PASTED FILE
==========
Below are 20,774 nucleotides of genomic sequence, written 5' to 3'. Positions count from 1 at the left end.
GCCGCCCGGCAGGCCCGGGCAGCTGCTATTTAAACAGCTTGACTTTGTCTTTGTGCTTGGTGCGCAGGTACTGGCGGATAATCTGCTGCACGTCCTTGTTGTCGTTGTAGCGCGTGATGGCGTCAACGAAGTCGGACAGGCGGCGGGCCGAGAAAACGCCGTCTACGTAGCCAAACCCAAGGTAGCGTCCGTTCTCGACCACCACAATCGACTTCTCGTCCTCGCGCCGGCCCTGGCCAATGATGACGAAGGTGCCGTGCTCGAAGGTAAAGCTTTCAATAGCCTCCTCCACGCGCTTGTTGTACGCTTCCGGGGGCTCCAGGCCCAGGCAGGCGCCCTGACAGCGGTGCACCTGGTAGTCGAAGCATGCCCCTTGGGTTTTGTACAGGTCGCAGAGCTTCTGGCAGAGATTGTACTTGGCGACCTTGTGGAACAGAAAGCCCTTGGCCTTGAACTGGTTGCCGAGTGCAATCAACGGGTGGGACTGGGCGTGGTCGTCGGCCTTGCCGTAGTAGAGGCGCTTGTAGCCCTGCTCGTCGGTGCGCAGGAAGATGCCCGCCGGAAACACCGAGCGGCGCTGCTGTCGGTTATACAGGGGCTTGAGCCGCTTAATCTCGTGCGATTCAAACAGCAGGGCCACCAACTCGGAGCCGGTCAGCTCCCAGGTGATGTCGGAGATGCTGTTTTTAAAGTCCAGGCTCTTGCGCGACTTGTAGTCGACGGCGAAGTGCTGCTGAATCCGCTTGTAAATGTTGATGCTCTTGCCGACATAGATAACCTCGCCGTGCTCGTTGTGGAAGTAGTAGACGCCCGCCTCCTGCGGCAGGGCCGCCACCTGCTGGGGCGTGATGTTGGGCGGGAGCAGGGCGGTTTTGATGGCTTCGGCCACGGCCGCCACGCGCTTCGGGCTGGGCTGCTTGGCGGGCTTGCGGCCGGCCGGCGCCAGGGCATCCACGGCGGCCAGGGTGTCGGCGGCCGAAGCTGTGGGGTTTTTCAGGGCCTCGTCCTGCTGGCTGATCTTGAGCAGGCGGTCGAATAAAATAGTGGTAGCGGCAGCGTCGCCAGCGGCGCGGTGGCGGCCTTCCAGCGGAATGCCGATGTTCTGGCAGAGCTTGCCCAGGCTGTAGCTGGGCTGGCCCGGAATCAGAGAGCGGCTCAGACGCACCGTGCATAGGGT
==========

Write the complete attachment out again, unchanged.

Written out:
Below are 20,774 nucleotides of genomic sequence, written 5' to 3'. Positions count from 1 at the left end.
GCCGCCCGGCAGGCCCGGGCAGCTGCTATTTAAACAGCTTGACTTTGTCTTTGTGCTTGGTGCGCAGGTACTGGCGGATAATCTGCTGCACGTCCTTGTTGTCGTTGTAGCGCGTGATGGCGTCAACGAAGTCGGACAGGCGGCGGGCCGAGAAAACGCCGTCTACGTAGCCAAACCCAAGGTAGCGTCCGTTCTCGACCACCACAATCGACTTCTCGTCCTCGCGCCGGCCCTGGCCAATGATGACGAAGGTGCCGTGCTCGAAGGTAAAGCTTTCAATAGCCTCCTCCACGCGCTTGTTGTACGCTTCCGGGGGCTCCAGGCCCAGGCAGGCGCCCTGACAGCGGTGCACCTGGTAGTCGAAGCATGCCCCTTGGGTTTTGTACAGGTCGCAGAGCTTCTGGCAGAGATTGTACTTGGCGACCTTGTGGAACAGAAAGCCCTTGGCCTTGAACTGGTTGCCGAGTGCAATCAACGGGTGGGACTGGGCGTGGTCGTCGGCCTTGCCGTAGTAGAGGCGCTTGTAGCCCTGCTCGTCGGTGCGCAGGAAGATGCCCGCCGGAAACACCGAGCGGCGCTGCTGTCGGTTATACAGGGGCTTGAGCCGCTTAATCTCGTGCGATTCAAACAGCAGGGCCACCAACTCGGAGCCGGTCAGCTCCCAGGTGATGTCGGAGATGCTGTTTTTAAAGTCCAGGCTCTTGCGCGACTTGTAGTCGACGGCGAAGTGCTGCTGAATCCGCTTGTAAATGTTGATGCTCTTGCCGACATAGATAACCTCGCCGTGCTCGTTGTGGAAGTAGTAGACGCCCGCCTCCTGCGGCAGGGCCGCCACCTGCTGGGGCGTGATGTTGGGCGGGAGCAGGGCGGTTTTGATGGCTTCGGCCACGGCCGCCACGCGCTTCGGGCTGGGCTGCTTGGCGGGCTTGCGGCCGGCCGGCGCCAGGGCATCCACGGCGGCCAGGGTGTCGGCGGCCGAAGCTGTGGGGTTTTTCAGGGCCTCGTCCTGCTGGCTGATCTTGAGCAGGCGGTCGAATAAAATAGTGGTAGCGGCAGCGTCGCCAGCGGCGCGGTGGCGGCCTTCCAGCGGAATGCCGATGTTCTGGCAGAGCTTGCCCAGGCTGTAGCTGGGCTGGCCCGGAATCAGAGAGCGGCTCAGACGCACCGTGCATAGGGT